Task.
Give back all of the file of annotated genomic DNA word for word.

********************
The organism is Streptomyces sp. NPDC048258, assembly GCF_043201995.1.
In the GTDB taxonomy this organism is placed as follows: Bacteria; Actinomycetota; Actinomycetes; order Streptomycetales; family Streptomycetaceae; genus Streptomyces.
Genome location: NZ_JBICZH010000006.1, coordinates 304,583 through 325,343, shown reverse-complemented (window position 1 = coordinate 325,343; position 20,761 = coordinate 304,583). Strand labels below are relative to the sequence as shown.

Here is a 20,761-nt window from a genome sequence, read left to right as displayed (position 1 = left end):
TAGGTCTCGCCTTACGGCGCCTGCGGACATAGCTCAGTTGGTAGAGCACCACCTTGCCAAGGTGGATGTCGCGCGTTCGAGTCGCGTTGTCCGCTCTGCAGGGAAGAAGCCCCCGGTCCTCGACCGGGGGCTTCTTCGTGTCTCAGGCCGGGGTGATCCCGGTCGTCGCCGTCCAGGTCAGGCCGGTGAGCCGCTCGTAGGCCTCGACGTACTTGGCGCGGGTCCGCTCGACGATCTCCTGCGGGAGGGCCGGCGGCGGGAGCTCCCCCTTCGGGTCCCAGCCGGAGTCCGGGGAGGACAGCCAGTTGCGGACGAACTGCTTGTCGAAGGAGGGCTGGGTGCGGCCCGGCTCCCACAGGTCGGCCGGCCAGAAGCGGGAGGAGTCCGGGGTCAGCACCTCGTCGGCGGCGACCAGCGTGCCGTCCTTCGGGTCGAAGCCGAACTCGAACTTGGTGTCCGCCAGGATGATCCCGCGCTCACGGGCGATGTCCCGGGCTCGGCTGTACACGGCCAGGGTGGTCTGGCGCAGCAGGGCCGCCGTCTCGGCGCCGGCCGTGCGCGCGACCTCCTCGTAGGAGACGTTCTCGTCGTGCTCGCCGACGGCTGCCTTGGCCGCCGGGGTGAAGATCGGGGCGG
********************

The organism is Streptomyces sp. NPDC048258, assembly GCF_043201995.1.
In the GTDB taxonomy this organism is placed as follows: Bacteria; Actinomycetota; Actinomycetes; order Streptomycetales; family Streptomycetaceae; genus Streptomyces.
Genome location: NZ_JBICZH010000006.1, coordinates 304,583 through 325,343, shown reverse-complemented (window position 1 = coordinate 325,343; position 20,761 = coordinate 304,583). Strand labels below are relative to the sequence as shown.

Here is a 20,761-nt window from a genome sequence, read left to right as displayed (position 1 = left end):
TAGGTCTCGCCTTACGGCGCCTGCGGACATAGCTCAGTTGGTAGAGCACCACCTTGCCAAGGTGGATGTCGCGCGTTCGAGTCGCGTTGTCCGCTCTGCAGGGAAGAAGCCCCCGGTCCTCGACCGGGGGCTTCTTCGTGTCTCAGGCCGGGGTGATCCCGGTCGTCGCCGTCCAGGTCAGGCCGGTGAGCCGCTCGTAGGCCTCGACGTACTTGGCGCGGGTCCGCTCGACGATCTCCTGCGGGAGGGCCGGCGGCGGGAGCTCCCCCTTCGGGTCCCAGCCGGAGTCCGGGGAGGACAGCCAGTTGCGGACGAACTGCTTGTCGAAGGAGGGCTGGGTGCGGCCCGGCTCCCACAGGTCGGCCGGCCAGAAGCGGGAGGAGTCCGGGGTCAGCACCTCGTCGGCGGCGACCAGCGTGCCGTCCTTCGGGTCGAAGCCGAACTCGAACTTGGTGTCCGCCAGGATGATCCCGCGCTCACGGGCGATGTCCCGGGCTCGGCTGTACACGGCCAGGGTGGTCTGGCGCAGCAGGGCCGCCGTCTCGGCGCCGGCCGTGCGCGCGACCTCCTCGTAGGAGACGTTCTCGTCGTGCTCGCCGACGGCTGCCTTGGCCGCCGGGGTGAAGATCGGGGCGG